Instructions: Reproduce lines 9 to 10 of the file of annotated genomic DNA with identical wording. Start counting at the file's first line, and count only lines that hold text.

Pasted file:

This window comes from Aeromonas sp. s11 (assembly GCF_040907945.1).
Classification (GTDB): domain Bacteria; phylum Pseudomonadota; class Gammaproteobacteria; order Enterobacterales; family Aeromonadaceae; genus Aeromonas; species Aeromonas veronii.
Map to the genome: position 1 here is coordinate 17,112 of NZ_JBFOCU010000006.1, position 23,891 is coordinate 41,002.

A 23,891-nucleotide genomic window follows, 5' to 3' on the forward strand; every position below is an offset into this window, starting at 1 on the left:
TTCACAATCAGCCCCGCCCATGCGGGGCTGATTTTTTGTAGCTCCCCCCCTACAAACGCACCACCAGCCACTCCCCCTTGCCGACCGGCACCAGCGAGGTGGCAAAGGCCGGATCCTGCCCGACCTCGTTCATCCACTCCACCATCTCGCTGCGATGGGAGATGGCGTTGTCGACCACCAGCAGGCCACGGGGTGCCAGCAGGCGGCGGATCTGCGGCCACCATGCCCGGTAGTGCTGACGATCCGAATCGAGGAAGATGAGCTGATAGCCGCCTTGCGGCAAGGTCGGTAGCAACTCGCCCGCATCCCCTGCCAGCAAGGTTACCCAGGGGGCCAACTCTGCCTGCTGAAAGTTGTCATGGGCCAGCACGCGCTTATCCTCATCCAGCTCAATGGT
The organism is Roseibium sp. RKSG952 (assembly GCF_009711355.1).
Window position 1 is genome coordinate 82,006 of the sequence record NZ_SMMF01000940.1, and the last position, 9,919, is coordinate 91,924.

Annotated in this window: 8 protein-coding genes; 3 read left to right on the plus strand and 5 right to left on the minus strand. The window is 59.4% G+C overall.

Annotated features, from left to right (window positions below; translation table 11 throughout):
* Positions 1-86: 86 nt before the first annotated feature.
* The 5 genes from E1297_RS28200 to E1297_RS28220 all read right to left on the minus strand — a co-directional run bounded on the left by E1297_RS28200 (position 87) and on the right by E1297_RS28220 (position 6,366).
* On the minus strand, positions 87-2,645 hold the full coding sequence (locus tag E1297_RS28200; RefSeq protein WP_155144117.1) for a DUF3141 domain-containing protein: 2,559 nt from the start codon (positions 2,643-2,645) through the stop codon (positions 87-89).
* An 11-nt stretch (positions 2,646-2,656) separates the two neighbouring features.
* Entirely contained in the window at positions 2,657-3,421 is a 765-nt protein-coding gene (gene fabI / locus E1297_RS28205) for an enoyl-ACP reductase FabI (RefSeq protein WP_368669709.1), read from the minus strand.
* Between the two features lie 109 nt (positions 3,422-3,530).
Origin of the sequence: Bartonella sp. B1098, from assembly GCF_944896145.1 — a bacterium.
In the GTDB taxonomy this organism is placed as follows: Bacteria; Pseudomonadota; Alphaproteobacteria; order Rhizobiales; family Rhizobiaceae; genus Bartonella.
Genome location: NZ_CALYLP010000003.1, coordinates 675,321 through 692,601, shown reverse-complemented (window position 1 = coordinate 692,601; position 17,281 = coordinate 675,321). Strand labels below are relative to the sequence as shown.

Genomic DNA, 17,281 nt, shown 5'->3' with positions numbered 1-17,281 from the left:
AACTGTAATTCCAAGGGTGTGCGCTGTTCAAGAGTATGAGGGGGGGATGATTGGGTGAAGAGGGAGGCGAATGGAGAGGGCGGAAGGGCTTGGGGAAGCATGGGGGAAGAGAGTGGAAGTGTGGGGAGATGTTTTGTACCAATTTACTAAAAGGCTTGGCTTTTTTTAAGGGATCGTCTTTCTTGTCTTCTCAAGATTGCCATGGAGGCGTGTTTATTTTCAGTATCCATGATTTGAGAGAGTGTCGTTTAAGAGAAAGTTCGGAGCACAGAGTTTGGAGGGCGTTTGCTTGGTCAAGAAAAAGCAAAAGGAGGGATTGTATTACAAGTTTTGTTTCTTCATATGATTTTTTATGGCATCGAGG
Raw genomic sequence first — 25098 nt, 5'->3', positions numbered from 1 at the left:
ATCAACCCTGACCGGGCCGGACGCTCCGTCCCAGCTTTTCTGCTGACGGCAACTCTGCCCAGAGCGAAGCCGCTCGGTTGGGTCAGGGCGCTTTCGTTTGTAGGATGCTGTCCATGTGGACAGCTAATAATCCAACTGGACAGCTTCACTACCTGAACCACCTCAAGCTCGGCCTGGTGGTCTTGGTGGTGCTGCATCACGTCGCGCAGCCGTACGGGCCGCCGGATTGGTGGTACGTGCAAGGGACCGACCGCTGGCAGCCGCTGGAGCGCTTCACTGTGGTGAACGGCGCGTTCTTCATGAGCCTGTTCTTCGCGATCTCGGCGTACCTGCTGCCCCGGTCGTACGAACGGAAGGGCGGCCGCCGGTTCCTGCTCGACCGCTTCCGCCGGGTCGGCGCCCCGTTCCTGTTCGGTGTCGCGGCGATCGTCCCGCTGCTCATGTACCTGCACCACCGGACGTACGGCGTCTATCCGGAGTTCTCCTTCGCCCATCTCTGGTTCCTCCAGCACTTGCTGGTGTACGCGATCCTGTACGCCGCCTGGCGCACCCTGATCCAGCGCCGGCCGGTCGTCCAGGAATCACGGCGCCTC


Annotated features, from left to right (window positions below; translation table 11 throughout):
* Positions 1-86: 86 nt before the first annotated feature.